The old Puddlegulch library was standing room only last night. Mayor Townsend banged the gavel for a full two minutes to call the assembly to order.
The first order of business was a song-by-song vote of the “Turn Up the Heat” Puddlegulch High Winter Dance playlist. Several songs were highly contested; “Taste and See” was hotly debated until it was discovered that it was a Christian rock song based on the scripture “Taste and see that the Lord is good.” Other controversies centered around “Pet My Monkey,” “Rock and Twirl,” and “Take My Love from Behind” (full lyric “Take my love from behind the curtains of my sorrow”).
Only one song was rejected. Although it received high marks for being based on a Charles Wesley hymn tune and its keeping with the theme of the dance, “Lick My Heat Pump” was voted down.
The next item, a motion to designate the official sixpie recipe, was withdrawn without a vote because of the Ladies’ Historical Society’s compelling case that what the modern Puddlegulchian knew as a sixpie (Puddle Possum Pot Pie with Persimmon Pudding) was really a product of many years of evolution from a recipe which was never actually recorded; therefore, an “official” recipe could not be designated.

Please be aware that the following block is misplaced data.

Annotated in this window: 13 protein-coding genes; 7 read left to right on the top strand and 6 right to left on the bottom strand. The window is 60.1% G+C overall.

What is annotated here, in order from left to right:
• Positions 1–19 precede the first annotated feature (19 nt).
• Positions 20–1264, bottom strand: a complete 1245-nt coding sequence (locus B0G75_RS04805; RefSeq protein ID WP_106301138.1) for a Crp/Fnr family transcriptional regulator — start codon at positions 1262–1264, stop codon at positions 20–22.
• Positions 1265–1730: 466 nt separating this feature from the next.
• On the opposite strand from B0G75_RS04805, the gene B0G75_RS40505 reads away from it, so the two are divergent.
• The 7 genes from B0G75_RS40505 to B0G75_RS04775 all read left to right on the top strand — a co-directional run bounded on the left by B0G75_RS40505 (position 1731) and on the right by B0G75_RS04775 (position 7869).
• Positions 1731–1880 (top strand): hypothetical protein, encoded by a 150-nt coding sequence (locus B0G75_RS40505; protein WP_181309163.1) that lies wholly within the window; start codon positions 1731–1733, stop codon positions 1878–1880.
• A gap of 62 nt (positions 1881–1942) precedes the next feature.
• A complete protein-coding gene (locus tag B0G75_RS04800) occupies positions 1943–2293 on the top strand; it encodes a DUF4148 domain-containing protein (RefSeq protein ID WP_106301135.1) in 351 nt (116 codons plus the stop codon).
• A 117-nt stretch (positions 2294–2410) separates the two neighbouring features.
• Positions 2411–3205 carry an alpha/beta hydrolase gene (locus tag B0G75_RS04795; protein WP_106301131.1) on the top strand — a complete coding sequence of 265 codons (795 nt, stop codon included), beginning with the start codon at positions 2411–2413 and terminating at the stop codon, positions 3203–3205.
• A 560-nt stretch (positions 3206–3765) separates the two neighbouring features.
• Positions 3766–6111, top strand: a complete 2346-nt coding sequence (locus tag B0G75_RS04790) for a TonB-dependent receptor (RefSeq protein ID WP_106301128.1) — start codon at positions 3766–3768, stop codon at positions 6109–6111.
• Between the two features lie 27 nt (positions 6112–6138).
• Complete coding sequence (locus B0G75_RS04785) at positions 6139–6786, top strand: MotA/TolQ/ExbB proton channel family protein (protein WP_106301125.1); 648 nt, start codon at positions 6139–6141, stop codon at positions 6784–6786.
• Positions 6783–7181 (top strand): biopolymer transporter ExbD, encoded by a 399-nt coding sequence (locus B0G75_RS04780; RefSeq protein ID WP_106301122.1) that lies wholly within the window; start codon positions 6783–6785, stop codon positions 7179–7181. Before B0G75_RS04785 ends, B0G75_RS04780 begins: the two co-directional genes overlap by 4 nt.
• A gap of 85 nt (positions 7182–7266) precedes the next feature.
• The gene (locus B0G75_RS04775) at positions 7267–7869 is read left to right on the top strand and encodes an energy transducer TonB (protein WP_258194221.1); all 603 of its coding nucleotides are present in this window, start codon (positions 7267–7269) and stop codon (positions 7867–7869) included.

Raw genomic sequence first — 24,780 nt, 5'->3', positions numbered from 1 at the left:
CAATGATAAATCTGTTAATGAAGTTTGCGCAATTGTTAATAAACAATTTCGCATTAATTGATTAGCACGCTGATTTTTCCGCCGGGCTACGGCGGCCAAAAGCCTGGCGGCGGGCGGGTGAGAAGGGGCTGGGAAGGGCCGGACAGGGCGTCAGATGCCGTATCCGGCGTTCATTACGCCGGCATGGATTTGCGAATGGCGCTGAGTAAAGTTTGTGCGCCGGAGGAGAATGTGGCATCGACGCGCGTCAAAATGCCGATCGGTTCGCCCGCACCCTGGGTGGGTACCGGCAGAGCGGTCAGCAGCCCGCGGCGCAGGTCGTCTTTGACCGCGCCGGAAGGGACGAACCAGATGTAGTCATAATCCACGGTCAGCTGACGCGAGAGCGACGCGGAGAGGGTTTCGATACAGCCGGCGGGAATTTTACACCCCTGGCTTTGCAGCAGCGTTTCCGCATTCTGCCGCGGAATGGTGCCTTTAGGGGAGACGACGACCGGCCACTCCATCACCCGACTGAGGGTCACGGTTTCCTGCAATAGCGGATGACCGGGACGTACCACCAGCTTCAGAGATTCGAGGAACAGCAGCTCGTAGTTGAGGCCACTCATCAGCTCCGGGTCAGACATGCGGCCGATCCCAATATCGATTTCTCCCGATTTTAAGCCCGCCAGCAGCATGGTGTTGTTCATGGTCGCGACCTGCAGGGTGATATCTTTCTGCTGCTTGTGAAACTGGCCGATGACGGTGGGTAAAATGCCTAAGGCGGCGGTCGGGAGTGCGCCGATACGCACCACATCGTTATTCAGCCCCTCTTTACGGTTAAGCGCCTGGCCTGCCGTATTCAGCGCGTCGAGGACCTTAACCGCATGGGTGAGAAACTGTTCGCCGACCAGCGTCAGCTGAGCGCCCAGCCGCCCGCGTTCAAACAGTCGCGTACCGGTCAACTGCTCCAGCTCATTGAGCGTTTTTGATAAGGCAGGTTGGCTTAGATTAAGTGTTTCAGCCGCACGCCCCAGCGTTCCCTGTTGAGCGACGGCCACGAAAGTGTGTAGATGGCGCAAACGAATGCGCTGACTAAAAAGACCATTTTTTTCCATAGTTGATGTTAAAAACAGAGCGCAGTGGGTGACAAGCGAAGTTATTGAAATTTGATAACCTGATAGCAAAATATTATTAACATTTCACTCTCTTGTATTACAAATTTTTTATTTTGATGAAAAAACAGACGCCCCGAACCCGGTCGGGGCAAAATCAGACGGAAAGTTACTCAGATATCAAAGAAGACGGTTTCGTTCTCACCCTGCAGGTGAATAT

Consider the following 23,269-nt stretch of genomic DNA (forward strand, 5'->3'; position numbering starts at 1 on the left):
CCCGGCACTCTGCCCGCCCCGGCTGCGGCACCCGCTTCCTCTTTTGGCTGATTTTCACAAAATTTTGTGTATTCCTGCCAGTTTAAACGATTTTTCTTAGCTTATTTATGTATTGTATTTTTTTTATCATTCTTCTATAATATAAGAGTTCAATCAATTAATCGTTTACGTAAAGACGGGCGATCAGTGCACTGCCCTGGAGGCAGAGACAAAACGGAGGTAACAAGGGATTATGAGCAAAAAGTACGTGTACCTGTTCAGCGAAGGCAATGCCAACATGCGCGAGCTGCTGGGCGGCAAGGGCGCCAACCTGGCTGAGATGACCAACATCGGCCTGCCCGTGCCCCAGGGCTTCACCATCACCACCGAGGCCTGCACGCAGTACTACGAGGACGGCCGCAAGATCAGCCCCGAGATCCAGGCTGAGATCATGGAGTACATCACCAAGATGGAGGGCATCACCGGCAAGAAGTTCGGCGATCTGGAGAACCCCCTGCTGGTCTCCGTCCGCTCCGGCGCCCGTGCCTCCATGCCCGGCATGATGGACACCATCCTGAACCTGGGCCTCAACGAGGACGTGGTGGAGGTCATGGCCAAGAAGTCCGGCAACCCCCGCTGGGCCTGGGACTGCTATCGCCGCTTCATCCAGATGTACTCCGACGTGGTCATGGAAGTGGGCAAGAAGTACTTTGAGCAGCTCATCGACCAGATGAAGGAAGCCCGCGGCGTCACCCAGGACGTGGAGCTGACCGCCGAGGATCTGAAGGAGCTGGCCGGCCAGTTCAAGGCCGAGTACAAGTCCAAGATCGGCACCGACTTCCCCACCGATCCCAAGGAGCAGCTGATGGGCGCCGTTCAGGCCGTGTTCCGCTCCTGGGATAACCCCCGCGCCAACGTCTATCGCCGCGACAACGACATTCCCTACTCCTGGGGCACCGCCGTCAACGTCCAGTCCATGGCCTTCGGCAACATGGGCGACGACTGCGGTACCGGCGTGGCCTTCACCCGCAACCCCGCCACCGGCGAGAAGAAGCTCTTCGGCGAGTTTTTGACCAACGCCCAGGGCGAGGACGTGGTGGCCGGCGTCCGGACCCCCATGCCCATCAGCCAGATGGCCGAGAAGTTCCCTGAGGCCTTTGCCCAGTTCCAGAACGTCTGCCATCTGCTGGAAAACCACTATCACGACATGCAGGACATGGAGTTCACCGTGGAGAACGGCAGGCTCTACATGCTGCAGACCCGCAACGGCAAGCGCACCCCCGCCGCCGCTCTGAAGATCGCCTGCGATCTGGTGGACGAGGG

Reverend Alderman of The Second Resurrection Holiness Church insisted on adding to the record his objection to the term “evolution” in regard to pot pies and other savory pastries.
The item, however, which drew the mighty crowds of concerned Puddlegulchians was regarding the continued inclusion of the opossum in the city’s Live Holiday Baby Barn display, formerly known as Live Nativity.
Many on the religious right argued that they should be afforded at least one accuracy of what they continued to insist was a representation of the birth of Jesus, citing that there were no mentions of any type of marsupial in scripture.
Clive Bartlett of the Puddlegulch Atheist and Bowling Society argued that because this was no longer a Nativity, there was no measure of accuracy.
But the argument which won the day came from Dr. Archibald Rogers, member of the Douglas Presbyterian Church and leading expert on the second smallest country in the world, Tuvalu, who eloquently said: “The humblest of births should be honored with the humblest of creatures; a creature who appears to model itself from the example of one’s savior of choice by laying down its own life.”
At 1:35 am, the motion to keep the opossum in the display was approved, and the meeting was adjourned.